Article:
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Keeping the boat on course as we collect a swath of hydrographic data in deep water devoid of rocks, kelp, or logs.  Credit Todd Walsh for the photo.

Mapping an assigned area can be anywhere between the two extremes of incredibly uneventful to nimbly avoiding obstacles while filling in the map.  Since the multibeam echosounder requires sound waves to travel farther through a deeper column of water, the swath covered by the beam is wider and takes longer to collect.  In such stretches of water, the boat is crawling forward to get the desired amount of pings from the bottom needed to produce quality hydrographic data.  When the boat is in shallow water, the reverse is true.  The beam is very narrow, and the boat is able to move at a relatively fast pace.  This makes mapping shallow regions challenging.  The person navigating the boat must work with a narrower beam at faster speeds while avoiding the very hazards we were sent to map.  Additionally, in this area kelp forests are very common.  The long brown algae forms a tangled mass that can easily bind up a boat propeller.  Add massive floating logs from all the timber on these islands, and now you have a situation in which a trained driver needs to have all their wits about them.

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Narrowing the data collection to a range of depths in which the entire swath can be recorded minimizes the cleanup of false data points while not losing any of the pertinent hydrographic data.  Credit Amber Batts for the photo.

While the person navigating the boat tries to orderly fill in the polygon with a swath of hydrographic data, a person must be stationed at a work station inside the cabin modifying the data stream from the beam to help keep out noise from the data making the survey data as clean as possible.  Sloppy data can result in more time in cleanup during the night processing of data once the boats return to the Fairweather.  In addition, to control what is recorded, the station also determines when the multibeam echosounder is on or off.  It takes some practice to try to keep multiple tasks on multiple screens functioning within an acceptable range.  The topography in the map area also adds to the challenge since drop offs are commonplace.  There were many times were the difference from one end of the beam to the other end was 100 meters or more (300 feet or more).  It was like trying to survey the cliff and bottom of the canyon including the wall of the canyon in one swipe.  Sometimes the ridges are so steep underwater that shadows are produced in the data were the sound waves were blocked by the ridge and our relative angle to it preventing a complete swath.  This requires us to move over the ridge on the other side to map the gap.

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Slowly but surely, we are painting over the existing map with a detailed color-coating of contours of depth.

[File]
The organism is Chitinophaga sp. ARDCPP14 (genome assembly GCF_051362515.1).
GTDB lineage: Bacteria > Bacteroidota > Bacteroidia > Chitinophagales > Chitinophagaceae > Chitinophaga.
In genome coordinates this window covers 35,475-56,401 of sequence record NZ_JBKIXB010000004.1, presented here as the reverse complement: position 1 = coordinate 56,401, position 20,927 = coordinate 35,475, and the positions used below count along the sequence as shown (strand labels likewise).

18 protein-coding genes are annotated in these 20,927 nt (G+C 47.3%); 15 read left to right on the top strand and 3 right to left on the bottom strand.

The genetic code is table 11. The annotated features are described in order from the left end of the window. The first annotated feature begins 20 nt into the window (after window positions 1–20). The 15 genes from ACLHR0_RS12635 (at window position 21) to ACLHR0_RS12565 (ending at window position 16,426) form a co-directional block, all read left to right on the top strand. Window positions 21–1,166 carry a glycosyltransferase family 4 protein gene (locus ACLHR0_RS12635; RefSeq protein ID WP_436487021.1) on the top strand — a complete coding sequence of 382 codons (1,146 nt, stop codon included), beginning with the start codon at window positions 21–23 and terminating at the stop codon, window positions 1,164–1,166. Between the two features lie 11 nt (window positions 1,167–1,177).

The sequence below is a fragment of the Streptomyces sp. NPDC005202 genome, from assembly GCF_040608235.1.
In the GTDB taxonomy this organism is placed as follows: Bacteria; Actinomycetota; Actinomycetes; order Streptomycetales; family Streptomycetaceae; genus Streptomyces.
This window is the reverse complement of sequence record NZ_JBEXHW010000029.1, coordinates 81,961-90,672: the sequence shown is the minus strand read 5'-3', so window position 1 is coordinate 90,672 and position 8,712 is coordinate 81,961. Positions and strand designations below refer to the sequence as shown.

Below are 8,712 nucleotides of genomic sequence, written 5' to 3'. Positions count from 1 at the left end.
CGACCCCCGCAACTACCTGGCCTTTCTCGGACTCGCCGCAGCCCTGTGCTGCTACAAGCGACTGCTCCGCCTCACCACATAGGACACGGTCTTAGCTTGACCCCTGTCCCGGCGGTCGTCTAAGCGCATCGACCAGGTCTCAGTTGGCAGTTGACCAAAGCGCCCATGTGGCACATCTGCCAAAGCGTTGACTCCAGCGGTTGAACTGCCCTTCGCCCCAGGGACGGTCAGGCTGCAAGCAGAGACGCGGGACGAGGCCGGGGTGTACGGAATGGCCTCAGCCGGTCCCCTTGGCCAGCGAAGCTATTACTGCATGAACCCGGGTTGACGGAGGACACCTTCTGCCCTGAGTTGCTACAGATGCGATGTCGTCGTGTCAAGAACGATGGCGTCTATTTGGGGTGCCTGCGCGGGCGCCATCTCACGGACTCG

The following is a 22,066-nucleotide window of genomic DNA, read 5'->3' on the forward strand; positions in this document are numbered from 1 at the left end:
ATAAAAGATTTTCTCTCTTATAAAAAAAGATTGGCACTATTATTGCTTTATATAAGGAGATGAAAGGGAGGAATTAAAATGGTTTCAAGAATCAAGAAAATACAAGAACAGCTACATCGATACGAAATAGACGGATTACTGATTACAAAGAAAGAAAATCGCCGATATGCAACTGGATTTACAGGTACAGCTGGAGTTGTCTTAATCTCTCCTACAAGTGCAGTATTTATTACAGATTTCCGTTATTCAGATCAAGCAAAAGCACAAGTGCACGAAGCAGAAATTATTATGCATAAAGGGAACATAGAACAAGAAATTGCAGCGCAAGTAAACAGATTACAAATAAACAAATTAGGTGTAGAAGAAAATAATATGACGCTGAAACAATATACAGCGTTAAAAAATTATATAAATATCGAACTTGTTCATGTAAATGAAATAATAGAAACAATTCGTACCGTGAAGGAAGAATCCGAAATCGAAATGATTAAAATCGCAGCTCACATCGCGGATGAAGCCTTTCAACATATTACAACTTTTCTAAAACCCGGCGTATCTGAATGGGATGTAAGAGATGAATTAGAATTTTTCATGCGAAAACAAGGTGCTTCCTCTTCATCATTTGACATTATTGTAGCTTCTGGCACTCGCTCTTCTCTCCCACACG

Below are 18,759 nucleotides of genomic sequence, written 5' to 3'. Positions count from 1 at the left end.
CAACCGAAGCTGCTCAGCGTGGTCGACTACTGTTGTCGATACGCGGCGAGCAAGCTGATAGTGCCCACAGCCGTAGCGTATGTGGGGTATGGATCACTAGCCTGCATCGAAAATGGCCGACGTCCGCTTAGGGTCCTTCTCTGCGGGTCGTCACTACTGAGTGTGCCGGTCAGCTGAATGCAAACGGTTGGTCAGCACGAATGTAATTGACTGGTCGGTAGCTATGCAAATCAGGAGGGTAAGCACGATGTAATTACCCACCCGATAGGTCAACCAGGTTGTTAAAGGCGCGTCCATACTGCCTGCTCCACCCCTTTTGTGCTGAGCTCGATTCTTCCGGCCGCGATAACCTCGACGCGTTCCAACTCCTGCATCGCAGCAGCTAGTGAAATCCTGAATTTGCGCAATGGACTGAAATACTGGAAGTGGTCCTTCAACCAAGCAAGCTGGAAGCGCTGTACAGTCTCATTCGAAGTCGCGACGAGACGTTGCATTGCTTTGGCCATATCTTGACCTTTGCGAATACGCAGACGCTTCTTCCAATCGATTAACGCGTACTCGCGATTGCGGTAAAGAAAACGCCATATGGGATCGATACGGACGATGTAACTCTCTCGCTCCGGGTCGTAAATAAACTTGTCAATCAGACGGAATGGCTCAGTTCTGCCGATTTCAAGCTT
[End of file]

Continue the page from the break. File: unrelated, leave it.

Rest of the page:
There is something inherently exciting about being the first to see topography in such detail.  Much of this area was last surveyed by lead line and other less advanced means of surveying than our current capabilities.  In many respects they were accurate, but as we filled in our data over the existing maps, one could not help but to feel like an explorer or as much as one can feel like an explorer in this modern age.  We were witnessing in our little assigned piece of the ocean something never seen before: land beneath the water in striking detail.  The rocks and navigational hazards no longer resembled mysteriously vague asterisks on a navigation map to be simply avoided.  We were replacing the fear of the unknown with the known by using science to peer into those asterisks on the map and paint them in a vivid array of well-defined contours later to be refined and made ready for the rest of the world to utilize and appreciate through upgraded navigation charts.  Once our assigned polygon was filled to the best of our abilities, we moved on to the next and so on until it was time to head back to the Fairweather completing another successful day of data collection.

Did You Know?

Kelp is a long brown algae that forms underwater forests that serve as an important habitat for many marine organisms.  Kelp is one of the fastest growing organisms on the planet.  Some species can grow a half a meter (1.5 ft.) per day reaching lengths of 80 m (260 ft.) long.

Can You Guess What This Is?

152_3283 (2)A. search and rescue transponder  B. an emergency flashlight  C. a marker buoy  D. a flare gun

The answer will be provided in the next post!

(The answer to the question in the last post was B. an oil filter.  Getting an oil filter change for the Fairweather is a little different than for your car though the premise is similar.  The four long filters used for each of the two diesel engines onboard are many times larger to accommodate the oil volume and are more durable to handle circulating oil 24 hours a day.)